The striking contrast between the vivid green color in a field of cannabis and the arid areas nearby in the Lebanese Bekaa valley has been a dilemma for years.
Areas planted with cannabis plants in a field in the city of Yamouna in the Lebanese Bekaa Valley on August 13, 2018.
For farmers Poor people in the region.
The cannabis plant is firmer, less water-intensive and cheaper than other important crops such as apples and potatoes, but its cultivation has been illegal up to now.
The speaker said last month that the parliament would consider legitimizing the cultivation for medical use, but some people in the Bekaa were not convinced that a real change would take place.
Abu Mohammed, a 52-year-old cannabis farmer in the town of Yamouna in the Bekaa Valley, said: "I sincerely believe that he is a cousin, he gives him a cheek, he is a dog, they give him a bite He's a cheek, the uncle will be. "
Talal Sharif, the mayor of Al Yamouna in the northern Bekaa, says that about 35,000 people are being chased by the police in the cannabis planting area.
He adds: "A nation-nation says, and God we have to start Hishisha, okay, we're with the law, why? … In the region, 30 to 35 thousand people are wanted to plant cannabis, the hour that you start with what is sold in the number of Hada of the wanted people. "
What makes some people in the Bekaa angry is the feeling that they have no choice but to grow an illegal crop.
Abu Abdou Mazloum, 40, a resident of the nearby city of Brittal who spent years in prison for a cannabis offense, said that high unemployment has driven farmers to plant a few square kilometers of hashish.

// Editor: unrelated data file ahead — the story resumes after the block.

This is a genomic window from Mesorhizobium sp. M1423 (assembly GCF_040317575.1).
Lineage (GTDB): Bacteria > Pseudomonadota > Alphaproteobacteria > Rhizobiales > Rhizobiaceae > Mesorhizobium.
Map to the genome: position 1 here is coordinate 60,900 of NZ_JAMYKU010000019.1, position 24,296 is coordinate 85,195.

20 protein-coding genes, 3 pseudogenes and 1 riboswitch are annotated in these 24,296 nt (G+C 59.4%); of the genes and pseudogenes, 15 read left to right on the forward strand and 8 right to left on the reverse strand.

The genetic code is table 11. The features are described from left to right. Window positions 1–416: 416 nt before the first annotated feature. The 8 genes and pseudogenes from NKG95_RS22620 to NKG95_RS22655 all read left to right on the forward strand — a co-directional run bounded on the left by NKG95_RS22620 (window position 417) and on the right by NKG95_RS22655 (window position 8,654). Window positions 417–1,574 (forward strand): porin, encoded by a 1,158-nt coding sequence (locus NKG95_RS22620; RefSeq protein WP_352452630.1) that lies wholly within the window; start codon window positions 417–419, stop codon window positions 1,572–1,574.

"Houl Begibwa is a bit of Masari for people, but a man is a solution because he is a haram of two poor people," explains Abu Abdo, a grassroots activist.
Regulation of cannabis cultivation
The mayor, Talal Sharif, has suggested the possibility of regulating cannabis cultivation in the same way as tobacco growing, so that the government can buy the crop at a fixed price.
He says there are about 1500 square kilometers of land for cannabis cultivation, owned by about 150 people who employ hundreds of temporary Syrian workers.
At the moment there is little chance to quickly legitimize cannabis cultivation. Almost four months after the general elections, the Lebanese political parties still differ about the formation of a new coalition government.
But in the nearby town of Bar Elias, farmers say they are having problems. One farmer, Khalid Areeji, said that his last harvest of vegetables had suffered catastrophe because of the drought. The river he has told is dry. He said that even birds do not find water to drink.
He said he would plant cannabis if the government allowed it.
He added: "The farmer does not have enough money, but he works in the summer, so he can secure the winter mornings so that he can live in the winter and pay school fees for his children."